Date of this Version
Journal of Microbiology & Biology Education Volume 21, Number 2 1-18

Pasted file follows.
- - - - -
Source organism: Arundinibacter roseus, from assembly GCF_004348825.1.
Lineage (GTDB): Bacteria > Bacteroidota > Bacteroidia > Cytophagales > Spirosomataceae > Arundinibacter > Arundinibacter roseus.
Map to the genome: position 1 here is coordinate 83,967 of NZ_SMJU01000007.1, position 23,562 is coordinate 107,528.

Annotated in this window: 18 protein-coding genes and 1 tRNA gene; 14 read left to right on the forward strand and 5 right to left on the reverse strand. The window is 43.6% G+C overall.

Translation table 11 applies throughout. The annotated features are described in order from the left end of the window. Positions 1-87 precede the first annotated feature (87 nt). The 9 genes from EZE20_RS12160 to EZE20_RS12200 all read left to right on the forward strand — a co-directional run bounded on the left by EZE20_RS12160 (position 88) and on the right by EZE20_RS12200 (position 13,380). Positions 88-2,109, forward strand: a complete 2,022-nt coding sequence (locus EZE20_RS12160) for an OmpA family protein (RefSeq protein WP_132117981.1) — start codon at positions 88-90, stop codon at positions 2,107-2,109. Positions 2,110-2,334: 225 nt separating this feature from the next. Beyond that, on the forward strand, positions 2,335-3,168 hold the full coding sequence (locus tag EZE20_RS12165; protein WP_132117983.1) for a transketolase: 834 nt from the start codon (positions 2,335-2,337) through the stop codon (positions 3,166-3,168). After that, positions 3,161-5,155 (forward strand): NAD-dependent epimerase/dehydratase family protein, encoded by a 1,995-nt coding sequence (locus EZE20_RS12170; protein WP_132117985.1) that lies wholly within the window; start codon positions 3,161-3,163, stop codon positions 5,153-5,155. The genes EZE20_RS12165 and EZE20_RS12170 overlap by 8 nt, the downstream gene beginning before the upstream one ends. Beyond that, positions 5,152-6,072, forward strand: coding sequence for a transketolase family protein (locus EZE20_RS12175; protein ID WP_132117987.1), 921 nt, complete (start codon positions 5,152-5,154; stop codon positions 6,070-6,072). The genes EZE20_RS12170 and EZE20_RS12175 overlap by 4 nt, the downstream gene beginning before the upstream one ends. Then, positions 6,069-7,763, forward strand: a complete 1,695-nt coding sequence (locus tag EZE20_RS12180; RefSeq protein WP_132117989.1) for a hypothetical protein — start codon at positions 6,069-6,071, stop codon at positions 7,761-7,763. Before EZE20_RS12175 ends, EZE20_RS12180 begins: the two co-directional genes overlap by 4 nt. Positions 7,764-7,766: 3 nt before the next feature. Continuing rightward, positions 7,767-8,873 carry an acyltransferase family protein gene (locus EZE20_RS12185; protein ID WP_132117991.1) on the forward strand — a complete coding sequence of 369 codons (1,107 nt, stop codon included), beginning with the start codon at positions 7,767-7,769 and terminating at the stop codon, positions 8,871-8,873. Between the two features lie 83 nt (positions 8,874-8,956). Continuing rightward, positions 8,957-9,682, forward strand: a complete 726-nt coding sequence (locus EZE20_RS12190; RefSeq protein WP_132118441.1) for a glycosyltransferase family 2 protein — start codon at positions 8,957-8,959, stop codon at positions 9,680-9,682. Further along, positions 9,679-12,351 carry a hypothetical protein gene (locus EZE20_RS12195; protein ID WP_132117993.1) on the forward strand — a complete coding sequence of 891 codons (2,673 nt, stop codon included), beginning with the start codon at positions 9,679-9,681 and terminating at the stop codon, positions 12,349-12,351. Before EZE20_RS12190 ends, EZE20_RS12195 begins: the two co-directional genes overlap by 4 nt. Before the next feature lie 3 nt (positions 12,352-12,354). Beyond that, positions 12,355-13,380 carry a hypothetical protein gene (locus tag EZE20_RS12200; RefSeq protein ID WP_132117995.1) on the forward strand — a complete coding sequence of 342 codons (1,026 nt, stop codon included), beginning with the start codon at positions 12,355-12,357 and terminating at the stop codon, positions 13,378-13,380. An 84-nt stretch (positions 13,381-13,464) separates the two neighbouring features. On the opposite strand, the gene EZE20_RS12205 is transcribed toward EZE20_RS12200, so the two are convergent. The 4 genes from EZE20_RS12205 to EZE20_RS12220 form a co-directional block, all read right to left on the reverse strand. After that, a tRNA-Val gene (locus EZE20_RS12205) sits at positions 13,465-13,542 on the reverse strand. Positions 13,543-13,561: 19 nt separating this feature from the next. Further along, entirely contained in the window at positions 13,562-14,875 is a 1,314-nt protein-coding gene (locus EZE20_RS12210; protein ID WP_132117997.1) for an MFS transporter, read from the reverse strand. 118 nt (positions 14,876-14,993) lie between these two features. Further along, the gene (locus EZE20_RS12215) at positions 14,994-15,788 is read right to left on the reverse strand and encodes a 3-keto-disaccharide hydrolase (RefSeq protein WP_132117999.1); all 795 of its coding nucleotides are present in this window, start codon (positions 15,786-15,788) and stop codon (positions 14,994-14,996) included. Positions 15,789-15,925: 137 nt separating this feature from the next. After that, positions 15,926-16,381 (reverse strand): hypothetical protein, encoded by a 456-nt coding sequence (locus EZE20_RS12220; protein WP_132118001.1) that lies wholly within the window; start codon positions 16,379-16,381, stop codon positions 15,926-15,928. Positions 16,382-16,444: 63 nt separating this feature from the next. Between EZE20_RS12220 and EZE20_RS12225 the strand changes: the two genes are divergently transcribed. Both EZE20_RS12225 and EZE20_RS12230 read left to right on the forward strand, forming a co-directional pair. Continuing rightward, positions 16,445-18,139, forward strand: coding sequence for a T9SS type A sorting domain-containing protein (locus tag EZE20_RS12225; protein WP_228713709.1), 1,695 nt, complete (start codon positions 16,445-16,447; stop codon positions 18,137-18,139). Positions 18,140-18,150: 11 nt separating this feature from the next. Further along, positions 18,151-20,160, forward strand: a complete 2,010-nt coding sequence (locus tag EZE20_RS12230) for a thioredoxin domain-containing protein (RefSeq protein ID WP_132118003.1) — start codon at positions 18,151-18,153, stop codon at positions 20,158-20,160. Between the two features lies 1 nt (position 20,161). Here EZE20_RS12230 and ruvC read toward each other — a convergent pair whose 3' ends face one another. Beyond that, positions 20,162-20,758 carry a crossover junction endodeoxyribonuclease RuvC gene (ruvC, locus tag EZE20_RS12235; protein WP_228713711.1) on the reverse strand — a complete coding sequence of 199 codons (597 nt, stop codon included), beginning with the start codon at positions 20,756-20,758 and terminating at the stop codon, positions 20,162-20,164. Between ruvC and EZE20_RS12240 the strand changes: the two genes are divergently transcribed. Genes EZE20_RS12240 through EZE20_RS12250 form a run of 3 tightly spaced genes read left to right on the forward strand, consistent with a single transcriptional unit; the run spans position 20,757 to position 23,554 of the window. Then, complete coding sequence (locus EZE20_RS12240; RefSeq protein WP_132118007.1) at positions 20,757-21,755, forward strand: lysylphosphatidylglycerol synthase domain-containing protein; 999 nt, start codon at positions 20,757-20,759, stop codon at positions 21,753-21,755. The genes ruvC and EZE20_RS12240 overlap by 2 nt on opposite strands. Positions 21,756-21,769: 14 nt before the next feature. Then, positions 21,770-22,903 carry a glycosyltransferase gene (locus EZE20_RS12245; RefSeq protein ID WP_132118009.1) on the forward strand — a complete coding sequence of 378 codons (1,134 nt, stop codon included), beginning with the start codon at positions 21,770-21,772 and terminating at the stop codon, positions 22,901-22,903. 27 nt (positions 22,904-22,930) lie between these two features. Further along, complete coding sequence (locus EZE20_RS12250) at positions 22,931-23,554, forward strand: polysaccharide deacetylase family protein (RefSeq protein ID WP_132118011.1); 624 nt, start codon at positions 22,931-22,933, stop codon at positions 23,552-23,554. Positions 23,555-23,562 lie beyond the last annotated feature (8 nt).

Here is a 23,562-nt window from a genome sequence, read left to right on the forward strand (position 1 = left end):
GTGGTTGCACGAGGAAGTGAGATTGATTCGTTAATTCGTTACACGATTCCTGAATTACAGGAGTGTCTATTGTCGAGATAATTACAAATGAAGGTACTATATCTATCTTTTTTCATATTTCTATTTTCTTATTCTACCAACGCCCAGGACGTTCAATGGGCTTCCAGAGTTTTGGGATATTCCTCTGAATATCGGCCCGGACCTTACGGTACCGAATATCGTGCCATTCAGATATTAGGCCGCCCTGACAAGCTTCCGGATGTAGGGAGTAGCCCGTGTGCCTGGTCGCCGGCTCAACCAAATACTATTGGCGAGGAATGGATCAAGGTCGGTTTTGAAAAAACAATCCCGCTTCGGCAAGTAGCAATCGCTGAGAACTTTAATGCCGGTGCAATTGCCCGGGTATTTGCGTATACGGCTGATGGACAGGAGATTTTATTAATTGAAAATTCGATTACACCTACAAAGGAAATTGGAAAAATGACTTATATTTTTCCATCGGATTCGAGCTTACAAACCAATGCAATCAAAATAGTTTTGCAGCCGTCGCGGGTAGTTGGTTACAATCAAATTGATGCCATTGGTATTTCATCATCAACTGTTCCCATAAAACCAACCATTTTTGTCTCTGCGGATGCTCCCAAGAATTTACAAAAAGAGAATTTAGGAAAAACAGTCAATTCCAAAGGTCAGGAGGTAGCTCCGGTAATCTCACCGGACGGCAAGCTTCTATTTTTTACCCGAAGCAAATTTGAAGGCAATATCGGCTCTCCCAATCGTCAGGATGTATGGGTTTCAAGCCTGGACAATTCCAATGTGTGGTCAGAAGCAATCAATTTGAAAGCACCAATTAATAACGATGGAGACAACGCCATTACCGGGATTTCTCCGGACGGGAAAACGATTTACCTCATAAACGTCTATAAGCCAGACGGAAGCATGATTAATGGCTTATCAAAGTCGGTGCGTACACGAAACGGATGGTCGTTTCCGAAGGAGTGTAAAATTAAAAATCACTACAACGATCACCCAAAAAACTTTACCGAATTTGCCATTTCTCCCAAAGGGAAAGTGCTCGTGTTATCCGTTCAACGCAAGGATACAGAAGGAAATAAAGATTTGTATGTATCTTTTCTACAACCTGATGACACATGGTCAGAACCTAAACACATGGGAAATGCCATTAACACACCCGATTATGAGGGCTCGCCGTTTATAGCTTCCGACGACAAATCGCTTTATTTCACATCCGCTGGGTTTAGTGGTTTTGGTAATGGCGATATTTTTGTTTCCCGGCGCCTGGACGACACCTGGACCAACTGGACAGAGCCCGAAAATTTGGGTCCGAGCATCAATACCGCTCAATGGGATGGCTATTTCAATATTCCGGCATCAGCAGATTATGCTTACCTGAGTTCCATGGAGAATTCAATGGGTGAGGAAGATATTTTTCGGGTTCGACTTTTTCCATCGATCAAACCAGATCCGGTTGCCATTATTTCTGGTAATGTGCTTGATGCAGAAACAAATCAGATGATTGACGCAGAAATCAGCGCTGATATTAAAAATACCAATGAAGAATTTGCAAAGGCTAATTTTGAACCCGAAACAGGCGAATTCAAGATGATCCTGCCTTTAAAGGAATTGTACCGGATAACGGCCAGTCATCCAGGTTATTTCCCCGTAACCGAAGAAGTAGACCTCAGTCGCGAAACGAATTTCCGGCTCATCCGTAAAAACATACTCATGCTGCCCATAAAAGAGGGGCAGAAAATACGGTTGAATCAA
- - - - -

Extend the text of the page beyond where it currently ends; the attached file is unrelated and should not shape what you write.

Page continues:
The Summer Institutes on Scientific Teaching (SI) is a faculty development workshop in which science, technology, engineering, and mathematics (STEM) instructors, particularly from biology, are trained in the Scientific Teaching (ST) pedagogy. While participants have generally reported positive experiences, we aimed to assess how the SI affected participants’ teaching practices. Building on a previously developed taxonomy of ST practices, we surveyed SI participants from the 2004–2014 SI classes regarding specific ST practices. Participants’ self-reported use and implementation of ST practices increased immediately after SI attendance as well as over a longer time frame, suggesting that implementation persisted and even increased with time. However, instructors reported implementation gains for some practices more than others. The practices with the highest gains were engaging students in their own learning, using learning goals in course design, employing formative assessment, developing overarching course learning goals, representing science as a process, and facilitating group discussion activities. We propose that the ST practices showing the greatest gains may serve as beneficial focal points for professional development programs, while practices with smaller gains may require modified dissemination approaches or support structures.